Form 1099-INT, Interest Income

Form 1099-INT, Interest Income, is a yearly tax statement provided by payers of interest income that summarizes income of more than $10 from interest along with associated expenses. The information on Form 1099-INT is provided to both the payee and the IRS.

Form 1099- INT Flow

Use the following flow diagram to learn more about the filing process & the various due dates for each filing requirement.

Form 1099-INT

Form 1099-INT


Banking or other Financial Institutions


Recipient Delivery(Payee)


Due Date

Federal Filing

Federal Filing (Send to IRS)

State e-Filing

State e-file

Due Date

Depends on each state

Paper e-Filing

Paper Filing

>250 files



Due Date


Due Date

Due Dates for Tax Year 2016




due date calendar

Provide 2016 Form 1099 to all Recipients




due date calendar

Paper Filing Deadline to send the 2016 Form 1099




due date calendar

E-file Deadline for 2016 IRS
Form 1099

Who needs to file Form 1099-INT?

File Form 1099-INT, Interest Income, for each person:

  • To whom you paid amounts reportable in boxes 1, 3, and 8 of at least $10 (or at least $600 of interest paid in the course of your trade or business described in the instructions for Box 1. Interest Income),
  • For whom you withheld and paid any foreign tax on interest, or
  • From whom you withheld (and did not refund) any federal income tax under the backup withholding rules regardless of the amount of the payment.

Report only interest payments made in the course of your trade or business including federal, state, and local government agencies and activities deemed nonprofit, or for which you were a nominee/ middleman. Report tax-exempt interest only on Form 1099-INT.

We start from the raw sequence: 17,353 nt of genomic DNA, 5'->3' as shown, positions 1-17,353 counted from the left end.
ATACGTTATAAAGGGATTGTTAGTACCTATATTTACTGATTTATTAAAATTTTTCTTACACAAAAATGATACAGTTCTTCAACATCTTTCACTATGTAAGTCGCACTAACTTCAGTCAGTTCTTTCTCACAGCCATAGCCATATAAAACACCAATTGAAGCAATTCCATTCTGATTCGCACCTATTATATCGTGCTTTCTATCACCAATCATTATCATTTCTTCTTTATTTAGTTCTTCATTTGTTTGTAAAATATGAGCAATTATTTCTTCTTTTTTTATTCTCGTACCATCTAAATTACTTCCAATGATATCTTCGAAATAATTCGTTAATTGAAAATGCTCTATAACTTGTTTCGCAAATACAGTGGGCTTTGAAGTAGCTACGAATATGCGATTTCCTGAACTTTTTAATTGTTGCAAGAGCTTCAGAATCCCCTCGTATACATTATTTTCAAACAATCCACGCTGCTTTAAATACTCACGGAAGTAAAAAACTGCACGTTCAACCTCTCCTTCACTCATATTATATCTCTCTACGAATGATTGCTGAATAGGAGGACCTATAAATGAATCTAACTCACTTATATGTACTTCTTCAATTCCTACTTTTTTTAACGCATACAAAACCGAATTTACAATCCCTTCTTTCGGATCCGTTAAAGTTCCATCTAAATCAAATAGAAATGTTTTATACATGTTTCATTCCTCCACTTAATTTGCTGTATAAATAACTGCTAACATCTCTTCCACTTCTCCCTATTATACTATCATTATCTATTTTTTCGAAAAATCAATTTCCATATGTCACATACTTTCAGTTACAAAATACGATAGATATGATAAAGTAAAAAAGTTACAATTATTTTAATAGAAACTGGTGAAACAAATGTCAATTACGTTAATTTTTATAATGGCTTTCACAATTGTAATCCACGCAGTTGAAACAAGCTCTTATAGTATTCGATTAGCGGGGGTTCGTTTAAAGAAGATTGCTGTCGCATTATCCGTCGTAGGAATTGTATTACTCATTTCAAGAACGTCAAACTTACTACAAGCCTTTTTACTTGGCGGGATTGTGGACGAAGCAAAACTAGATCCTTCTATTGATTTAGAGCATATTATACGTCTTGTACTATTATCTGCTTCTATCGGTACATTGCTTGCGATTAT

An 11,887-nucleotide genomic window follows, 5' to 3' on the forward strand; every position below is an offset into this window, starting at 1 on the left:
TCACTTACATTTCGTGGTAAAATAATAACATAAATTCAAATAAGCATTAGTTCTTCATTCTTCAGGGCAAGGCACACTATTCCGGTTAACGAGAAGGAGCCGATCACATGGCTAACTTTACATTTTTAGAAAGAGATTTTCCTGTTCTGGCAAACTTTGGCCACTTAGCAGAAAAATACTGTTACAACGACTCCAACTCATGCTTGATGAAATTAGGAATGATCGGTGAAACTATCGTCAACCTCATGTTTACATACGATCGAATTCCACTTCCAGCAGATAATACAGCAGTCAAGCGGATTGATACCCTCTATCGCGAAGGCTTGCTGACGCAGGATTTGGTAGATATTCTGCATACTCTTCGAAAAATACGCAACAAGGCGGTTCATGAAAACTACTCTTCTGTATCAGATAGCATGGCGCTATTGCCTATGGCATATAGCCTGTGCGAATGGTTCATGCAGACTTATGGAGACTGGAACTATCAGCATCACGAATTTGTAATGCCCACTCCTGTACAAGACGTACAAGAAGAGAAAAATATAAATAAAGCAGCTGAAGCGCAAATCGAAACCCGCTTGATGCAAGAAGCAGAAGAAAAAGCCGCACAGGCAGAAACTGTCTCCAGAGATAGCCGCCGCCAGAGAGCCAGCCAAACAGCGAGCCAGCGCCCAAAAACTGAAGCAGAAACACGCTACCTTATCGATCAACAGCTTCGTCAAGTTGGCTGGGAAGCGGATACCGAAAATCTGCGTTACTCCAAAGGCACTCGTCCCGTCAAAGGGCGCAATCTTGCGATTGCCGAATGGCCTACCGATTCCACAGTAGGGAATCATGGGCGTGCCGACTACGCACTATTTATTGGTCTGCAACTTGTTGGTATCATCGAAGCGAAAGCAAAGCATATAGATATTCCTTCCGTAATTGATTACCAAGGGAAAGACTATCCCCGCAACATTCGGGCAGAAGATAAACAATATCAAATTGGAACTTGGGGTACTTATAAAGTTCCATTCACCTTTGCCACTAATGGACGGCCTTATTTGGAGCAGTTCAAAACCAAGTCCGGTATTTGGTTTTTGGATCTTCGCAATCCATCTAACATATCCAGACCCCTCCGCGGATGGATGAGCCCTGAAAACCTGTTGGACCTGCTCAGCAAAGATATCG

Where do I file Form 1099-INT?

If you are filing 250 or more returns you are required to file electronically. The IRS encourages you to file electronically even if you are filing less than 250 returns. is the easiest way to file - we transmit everything to the IRS for you! Or, you can print paper copies and mail them to the IRS and your recipients. To find the mailing address and other detailed Form 1099-INT information, visit

Steps to e-file Form 1099-INT

  • Sign In to your account
  • Select to Start a New 1099-INT
  • Select Payer details (Name, EIN, Address)
  • Select a Recipient (Name, SSN/EIN, Address)
  • Enter Federal Details for Interest Income Including Boxes 1-10 of the Form 1099-INT
  • Enter State Information & State Taxes Witheld for each applicable state
  • Review Your Order & Select whether you would like the Form mailed to the recipient.
  • Add Credit Card for the Filing Fees
  • E-file the Form 1099-INT with the IRS

Have a lot of 1099-INT forms to send out?

Use our "Bulk Upload" feature to upload an Excel/CSV file to create 1099-INT forms in minutes. You can download our Excel template or use your own customized template for this.

Penalties for failing to file Form 1099-INT

If you fail to file a correct information return by the due date and you cannot show reasonable cause, you may be subject to a penalty. The penalty applies if you fail to file timely, you fail to include all information required to be shown on a return, or you include incorrect information on a return.

The penalty also applies if you file on paper when you were required to file electronically, you report an incorrect TIN or fail to report a TIN, or you fail to file paper forms that are machine readable.

The amount of the penalty is based on when you file the correct information return. The penalty is:

  • $30 per information return if you correctly file within 30 days (by March 30 if the due date is February 29); maximum penalty $250,000 per year ($75,000 for small businesses*).
  • $60 per information return if you correctly file more than 30 days after the due date but by August 1; maximum penalty $500,000 per year ($200,000 for small businesses*).
  • $100 per information return if you file after August 1 or you do not file required information returns; maximum penalty $1,500,000 per year ($500,000 for small businesses*).

*Small businesses—lower maximum penalties. You are a small business if your average annual gross receipts for the 3 most recent tax years (or for the period you were in existence, if shorter) ending before the calendar year in which the information returns were due are $5 million or less.